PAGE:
Zoning ordinance aims to protect Bayonne Medical Center amid crisis

Hoboken and Jersey City introduced similar hospital district ordinances earlier in February

The Bayonne City Council has taken steps to maintain Bayonne Medical Center, the only hospital in the city, by introducing a zoning ordinance.

CarePoint Health has dissolved and has been liquidating its assets, including Bayonne Medical Center (BMC), Christ Hospital, and Hoboken University Medical (HUMC).

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In October of 2019, CarePoint Health and RWJBarnabas Health signed a letter of intent, whereby Christ Hospital and HUMC will become part of RWJBH.

In November, Avery Eisenreich, owner of Alaris Health, purchased the real estate of the Bayonne and Hoboken hospitals. Eisenreich also owns 25 percent of Christ Hospital.

But according to CarePoint officials, he is not interested in operating Bayonne Medical Center, nor in helping CarePoint Health in its negotiations to find a new operator. So while BMC has a new landlord, CarePoint is still searching for a strategic partner to operate the hospital and lease it from Eisenreich.

According to a lawsuit filed on Dec. 4 on behalf of CarePoint Health, Eisenreich has allegedly interfered with CarePoint’s negotiations to find a hospital operator for Bayonne Medical Center and instead allegedly intends to turn it into a nursing home.

So the city is taking zoning action to ensure the continuity of Bayonne Medical Center as a full-service hospital.

A new zoning ordinance introduced

The Bayonne City Council introduced the zoning ordinance at the Feb. 19 meeting at city hall. A public hearing on the measure should be at the next council meeting on March 18.

According to Law Director John Coffey, the new ordinance was created to better define the zone that Bayonne Medical Center is built on.

As written, the ordinance would adopt zoning that services the present hospital use for Bayonne hospital and maintains and supports future growth and development of medical facilities by creating a hospital district.

While Bayonne Medical Center, at 29 East 29th St., is already zoned as a hospital, parts of the land it sits on are not.

Coffey said that some areas of the hospital stand amid two separate zones. The parking garage across the street from Bayonne Medical Center on Avenue E is the primary area of concern.

The garage currently exists in both a residential zone and a commercial zone. According to the law director, the zoning ordinance would correct the zoning in the non-conforming areas.

According to Coffey, the City of Bayonne has a very limited amount of input in the current CarePoint negotiations that deal with Bayonne Medical Center. This ordinance aims to help the city establish some control over the situation.

“Mayor Davis is doing everything he can to insert Bayonne into the process,” Coffey said after the meeting.

The zoning ordinance also aims to better delineate what buildings could be constructed in the zone. Coffey said the ordinance was part of the “protective measures” being put in place that would ensure the continuity of healthcare services in the city.

The ordinance seems to effectively prevent any residential redevelopment from occurring at Bayonne Medical Center.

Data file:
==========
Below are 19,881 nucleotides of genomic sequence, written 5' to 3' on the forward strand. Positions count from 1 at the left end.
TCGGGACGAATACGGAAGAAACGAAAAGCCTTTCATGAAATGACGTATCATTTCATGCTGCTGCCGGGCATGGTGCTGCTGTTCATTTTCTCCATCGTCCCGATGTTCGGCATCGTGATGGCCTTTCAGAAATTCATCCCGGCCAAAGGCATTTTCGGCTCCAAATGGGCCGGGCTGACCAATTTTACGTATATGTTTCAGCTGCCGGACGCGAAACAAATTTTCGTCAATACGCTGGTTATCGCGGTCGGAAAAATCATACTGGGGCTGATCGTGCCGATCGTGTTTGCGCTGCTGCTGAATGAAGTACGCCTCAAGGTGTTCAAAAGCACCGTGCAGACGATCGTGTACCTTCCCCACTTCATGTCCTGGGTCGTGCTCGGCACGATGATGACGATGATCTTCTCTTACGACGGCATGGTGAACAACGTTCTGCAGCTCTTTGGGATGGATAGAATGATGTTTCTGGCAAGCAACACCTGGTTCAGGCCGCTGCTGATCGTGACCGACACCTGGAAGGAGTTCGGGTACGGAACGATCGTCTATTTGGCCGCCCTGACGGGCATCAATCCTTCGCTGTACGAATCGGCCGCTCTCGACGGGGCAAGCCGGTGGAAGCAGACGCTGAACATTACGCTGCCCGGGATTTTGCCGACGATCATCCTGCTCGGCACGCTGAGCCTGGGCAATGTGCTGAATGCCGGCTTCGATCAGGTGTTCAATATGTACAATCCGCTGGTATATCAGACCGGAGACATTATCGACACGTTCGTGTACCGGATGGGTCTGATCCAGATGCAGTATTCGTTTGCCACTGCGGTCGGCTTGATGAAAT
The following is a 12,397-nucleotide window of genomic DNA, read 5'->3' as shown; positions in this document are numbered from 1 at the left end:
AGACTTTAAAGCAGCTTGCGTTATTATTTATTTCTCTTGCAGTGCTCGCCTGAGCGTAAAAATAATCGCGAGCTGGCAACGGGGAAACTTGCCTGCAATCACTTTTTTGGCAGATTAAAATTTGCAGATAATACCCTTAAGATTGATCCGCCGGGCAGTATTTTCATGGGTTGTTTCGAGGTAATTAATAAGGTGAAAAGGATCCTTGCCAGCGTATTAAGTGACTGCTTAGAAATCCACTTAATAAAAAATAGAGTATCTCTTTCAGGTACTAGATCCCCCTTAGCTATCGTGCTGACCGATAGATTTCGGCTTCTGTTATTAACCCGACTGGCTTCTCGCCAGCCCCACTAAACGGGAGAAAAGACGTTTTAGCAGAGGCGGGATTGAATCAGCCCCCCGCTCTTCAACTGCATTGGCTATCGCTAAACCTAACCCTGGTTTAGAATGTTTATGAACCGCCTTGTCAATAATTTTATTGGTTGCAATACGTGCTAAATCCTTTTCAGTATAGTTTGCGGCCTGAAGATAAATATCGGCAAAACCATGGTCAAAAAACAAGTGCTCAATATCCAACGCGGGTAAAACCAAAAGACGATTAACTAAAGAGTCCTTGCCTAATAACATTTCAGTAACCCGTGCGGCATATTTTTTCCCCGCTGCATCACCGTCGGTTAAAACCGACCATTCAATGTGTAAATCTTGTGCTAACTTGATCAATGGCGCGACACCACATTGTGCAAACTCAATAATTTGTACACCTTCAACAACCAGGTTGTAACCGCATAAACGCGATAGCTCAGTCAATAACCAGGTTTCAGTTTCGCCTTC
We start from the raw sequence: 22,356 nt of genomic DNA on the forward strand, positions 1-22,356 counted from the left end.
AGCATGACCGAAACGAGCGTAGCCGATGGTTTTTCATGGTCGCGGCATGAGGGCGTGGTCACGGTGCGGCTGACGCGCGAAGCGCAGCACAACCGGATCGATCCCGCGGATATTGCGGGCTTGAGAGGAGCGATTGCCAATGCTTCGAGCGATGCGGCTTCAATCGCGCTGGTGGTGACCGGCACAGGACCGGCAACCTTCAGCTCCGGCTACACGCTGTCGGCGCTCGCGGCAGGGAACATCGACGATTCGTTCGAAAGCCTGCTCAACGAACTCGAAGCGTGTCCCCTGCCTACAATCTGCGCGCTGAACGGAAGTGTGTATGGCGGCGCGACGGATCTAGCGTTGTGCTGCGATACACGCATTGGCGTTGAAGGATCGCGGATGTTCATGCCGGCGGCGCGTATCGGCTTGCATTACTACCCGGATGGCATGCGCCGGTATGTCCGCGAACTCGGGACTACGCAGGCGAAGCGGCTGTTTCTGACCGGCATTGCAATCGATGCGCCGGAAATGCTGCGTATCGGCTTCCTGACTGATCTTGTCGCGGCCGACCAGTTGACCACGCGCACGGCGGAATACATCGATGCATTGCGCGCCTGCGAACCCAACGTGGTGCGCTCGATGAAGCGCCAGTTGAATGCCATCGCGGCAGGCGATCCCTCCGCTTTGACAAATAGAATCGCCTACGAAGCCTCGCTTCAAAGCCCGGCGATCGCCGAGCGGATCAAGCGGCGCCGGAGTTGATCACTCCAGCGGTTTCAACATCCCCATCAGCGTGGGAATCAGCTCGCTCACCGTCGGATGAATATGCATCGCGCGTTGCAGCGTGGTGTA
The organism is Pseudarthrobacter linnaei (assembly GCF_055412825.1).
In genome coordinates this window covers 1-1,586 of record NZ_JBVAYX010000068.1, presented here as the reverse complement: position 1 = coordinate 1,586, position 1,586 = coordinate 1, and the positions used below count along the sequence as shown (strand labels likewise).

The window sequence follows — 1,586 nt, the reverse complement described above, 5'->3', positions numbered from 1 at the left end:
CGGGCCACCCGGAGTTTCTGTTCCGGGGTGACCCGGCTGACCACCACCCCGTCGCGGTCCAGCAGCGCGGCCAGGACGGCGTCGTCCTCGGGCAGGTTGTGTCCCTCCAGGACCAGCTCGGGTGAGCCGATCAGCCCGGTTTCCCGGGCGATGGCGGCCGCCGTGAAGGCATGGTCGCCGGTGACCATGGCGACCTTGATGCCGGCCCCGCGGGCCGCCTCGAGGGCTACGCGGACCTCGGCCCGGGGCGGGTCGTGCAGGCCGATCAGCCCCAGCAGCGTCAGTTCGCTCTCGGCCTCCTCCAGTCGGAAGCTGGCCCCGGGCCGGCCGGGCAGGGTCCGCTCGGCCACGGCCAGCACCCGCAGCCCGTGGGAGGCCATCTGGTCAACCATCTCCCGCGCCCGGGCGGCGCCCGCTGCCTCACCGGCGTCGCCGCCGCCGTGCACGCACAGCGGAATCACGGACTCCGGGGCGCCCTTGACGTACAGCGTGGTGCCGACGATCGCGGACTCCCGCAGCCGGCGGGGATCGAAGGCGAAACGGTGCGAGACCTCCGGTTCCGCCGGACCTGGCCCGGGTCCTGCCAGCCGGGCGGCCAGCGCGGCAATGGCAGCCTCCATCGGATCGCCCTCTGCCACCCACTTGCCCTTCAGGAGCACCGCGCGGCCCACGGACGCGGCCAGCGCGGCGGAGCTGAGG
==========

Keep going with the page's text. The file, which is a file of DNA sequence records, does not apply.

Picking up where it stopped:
Three cities on the defensive

This move comes after Hoboken and Jersey City introduced similar ordinances earlier in the month, aimed at protecting the CarePoint hospitals in each of their cities from being redeveloped into residential buildings.

On Feb. 5, the Hoboken City Council introduced an emergency ordinance in the city’s zoning code that would establish a Hospital Zone where HUMC currently stands at 308 Willow Ave.

If adopted on second reading, this would mean the area could be used only for medical purposes and “secures the present hospital use, and maintains and supports future growth and development of the medical facility.”

According to the ordinance, the hospital, which opened in 1863, is a “critical part of the Hoboken community.”

As written, the C-4 Hospital District uses would include hospital and hospital-related facilities, including in-patient and out-patient services, medical and dental offices, as well as laboratories and diagnostic imaging.

Conditional uses, meaning uses that would have to be approved by variance, include senior citizen and assisted living facilities and rehabilitation facilities.

After the introductory ordinance passed unanimously on first reading, Third Ward Councilman Michael Russo said the zoning would help protect the hospital from becoming anything other than an acute care facility.

The following day, Jersey City Mayor Steven Fulop said Jersey City too had protective zoning for Christ Hospital, and there was “zero chance” that zoning would change.

Christ Hospital, at 179 Palisade Ave., has views of the New York City skyline, which would make it a prime target for residential development.

“As the owners/buyers of Christ Hospital point fingers over the hospital’s future, one real issue of difference appears to be related to the land value underneath,” tweeted Mayor Fulop. “It’s on a cliff + w/amazing views of #NYC.”

Fulop continued, “To be clear: that land is zoned Medical Use Only today, and if the hospital closes, there is zero chance we entertain any changes to the existing zoning. Let’s take the dreams of big residential value for the property off the table [because] it is never going to happen there after a hospital closes.”

For updates on this and other stories, check www.hudsonreporter.com and follow us on Twitter @hudson_reporter. Dan Israel can be reached at disrael@hudsonreporter.com.

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